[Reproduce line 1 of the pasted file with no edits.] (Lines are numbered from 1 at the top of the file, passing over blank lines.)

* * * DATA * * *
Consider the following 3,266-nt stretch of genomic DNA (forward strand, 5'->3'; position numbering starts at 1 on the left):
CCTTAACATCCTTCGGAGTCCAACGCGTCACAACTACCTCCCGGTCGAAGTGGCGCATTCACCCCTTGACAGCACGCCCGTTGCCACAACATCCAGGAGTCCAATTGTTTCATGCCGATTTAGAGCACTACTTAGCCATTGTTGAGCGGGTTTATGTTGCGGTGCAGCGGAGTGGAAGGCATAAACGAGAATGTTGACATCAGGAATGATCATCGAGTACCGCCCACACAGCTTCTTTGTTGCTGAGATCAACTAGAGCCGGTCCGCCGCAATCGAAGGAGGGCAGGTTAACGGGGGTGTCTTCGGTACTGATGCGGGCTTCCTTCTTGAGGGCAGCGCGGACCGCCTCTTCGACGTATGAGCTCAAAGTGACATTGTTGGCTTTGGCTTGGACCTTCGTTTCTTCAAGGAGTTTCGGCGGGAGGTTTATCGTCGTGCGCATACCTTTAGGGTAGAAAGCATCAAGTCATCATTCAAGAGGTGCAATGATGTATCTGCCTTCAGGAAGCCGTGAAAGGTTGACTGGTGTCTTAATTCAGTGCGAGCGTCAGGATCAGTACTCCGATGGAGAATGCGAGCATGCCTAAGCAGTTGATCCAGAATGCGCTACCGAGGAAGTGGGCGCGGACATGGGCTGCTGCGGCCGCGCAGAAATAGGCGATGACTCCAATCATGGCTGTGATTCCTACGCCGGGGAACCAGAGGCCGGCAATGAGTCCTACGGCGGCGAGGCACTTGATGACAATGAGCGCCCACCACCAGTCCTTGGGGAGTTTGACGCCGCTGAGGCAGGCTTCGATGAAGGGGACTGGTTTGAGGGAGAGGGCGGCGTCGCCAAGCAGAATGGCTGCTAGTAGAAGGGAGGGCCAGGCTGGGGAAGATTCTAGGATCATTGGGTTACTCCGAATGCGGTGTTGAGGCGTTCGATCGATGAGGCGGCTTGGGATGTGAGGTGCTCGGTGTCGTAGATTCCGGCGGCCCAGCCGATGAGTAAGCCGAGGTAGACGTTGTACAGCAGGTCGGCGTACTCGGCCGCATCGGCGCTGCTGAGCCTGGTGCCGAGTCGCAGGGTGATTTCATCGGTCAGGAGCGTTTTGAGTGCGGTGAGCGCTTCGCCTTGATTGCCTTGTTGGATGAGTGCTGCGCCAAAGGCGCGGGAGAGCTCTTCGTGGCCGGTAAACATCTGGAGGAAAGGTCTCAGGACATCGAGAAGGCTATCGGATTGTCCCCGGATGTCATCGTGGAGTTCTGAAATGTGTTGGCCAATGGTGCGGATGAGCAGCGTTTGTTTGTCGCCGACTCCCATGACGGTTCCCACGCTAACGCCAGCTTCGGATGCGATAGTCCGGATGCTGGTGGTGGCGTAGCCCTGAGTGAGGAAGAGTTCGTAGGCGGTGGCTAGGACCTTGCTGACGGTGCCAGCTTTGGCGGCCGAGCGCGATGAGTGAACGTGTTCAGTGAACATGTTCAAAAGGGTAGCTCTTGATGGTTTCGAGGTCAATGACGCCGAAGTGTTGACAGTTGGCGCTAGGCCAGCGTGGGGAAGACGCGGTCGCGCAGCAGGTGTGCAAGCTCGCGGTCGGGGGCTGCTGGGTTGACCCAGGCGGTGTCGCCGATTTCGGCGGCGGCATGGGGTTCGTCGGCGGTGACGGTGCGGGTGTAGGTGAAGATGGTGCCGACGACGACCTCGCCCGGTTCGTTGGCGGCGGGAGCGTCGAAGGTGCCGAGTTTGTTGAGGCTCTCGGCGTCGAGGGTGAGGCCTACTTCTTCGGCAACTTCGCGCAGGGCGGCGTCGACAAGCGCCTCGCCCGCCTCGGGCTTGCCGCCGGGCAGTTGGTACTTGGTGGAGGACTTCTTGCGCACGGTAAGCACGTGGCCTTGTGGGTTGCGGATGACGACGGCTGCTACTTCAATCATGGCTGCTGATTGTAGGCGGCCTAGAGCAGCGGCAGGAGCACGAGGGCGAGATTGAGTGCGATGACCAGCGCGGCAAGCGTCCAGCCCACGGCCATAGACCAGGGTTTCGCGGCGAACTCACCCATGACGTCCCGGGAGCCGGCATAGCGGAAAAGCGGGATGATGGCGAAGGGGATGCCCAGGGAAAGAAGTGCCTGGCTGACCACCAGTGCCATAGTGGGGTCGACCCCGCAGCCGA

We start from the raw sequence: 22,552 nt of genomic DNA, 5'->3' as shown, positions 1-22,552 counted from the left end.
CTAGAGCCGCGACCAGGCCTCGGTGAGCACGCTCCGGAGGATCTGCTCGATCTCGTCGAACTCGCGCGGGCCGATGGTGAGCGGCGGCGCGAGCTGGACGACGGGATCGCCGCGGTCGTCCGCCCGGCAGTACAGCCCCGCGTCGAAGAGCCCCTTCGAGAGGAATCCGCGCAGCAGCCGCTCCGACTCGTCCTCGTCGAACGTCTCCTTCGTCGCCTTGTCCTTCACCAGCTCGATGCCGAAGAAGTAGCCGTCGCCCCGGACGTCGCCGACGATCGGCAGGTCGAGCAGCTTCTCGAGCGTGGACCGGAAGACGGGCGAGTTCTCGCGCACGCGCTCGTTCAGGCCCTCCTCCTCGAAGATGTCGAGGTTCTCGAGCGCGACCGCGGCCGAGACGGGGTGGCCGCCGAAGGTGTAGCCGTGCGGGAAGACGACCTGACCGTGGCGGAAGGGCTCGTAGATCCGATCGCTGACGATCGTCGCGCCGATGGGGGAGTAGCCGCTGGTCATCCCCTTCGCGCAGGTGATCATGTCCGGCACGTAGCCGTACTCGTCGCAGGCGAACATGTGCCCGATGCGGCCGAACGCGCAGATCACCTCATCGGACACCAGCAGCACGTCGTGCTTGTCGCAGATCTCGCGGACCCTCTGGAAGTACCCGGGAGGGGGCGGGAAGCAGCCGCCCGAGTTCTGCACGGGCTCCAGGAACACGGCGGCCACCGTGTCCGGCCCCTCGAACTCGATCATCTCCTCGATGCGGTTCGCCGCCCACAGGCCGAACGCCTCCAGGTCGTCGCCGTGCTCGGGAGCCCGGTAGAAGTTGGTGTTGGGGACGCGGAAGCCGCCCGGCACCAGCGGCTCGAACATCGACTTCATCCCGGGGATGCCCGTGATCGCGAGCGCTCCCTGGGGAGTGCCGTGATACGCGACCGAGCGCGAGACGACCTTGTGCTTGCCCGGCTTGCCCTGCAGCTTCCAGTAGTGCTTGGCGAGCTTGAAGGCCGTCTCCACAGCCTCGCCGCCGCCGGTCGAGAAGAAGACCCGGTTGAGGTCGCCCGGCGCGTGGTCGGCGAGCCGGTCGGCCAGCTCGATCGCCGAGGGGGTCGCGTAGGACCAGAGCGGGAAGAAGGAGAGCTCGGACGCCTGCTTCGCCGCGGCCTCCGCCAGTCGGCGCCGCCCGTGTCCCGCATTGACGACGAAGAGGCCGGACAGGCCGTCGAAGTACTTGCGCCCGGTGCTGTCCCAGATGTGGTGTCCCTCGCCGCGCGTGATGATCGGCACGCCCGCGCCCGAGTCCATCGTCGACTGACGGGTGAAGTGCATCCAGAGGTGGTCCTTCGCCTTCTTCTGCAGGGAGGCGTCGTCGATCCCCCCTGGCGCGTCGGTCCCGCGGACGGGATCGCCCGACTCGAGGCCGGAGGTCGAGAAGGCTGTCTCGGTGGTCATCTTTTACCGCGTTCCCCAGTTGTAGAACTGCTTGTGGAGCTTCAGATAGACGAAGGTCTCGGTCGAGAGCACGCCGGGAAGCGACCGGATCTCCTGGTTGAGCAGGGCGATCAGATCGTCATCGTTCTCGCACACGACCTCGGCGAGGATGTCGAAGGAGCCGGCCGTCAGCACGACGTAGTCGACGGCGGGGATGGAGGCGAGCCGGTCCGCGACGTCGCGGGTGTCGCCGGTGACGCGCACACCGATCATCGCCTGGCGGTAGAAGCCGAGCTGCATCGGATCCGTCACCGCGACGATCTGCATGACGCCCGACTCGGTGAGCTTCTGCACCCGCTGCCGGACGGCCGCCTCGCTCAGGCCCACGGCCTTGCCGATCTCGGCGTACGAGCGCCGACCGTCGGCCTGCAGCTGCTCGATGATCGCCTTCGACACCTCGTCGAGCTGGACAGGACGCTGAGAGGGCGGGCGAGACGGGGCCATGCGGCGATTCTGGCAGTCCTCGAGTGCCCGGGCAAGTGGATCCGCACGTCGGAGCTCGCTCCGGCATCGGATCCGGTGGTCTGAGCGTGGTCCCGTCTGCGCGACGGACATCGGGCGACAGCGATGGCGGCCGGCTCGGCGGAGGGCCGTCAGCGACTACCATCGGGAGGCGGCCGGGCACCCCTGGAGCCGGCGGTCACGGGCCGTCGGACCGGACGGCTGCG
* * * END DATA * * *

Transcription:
Consider the following 3,266-nt stretch of genomic DNA (forward strand, 5'->3'; position numbering starts at 1 on the left):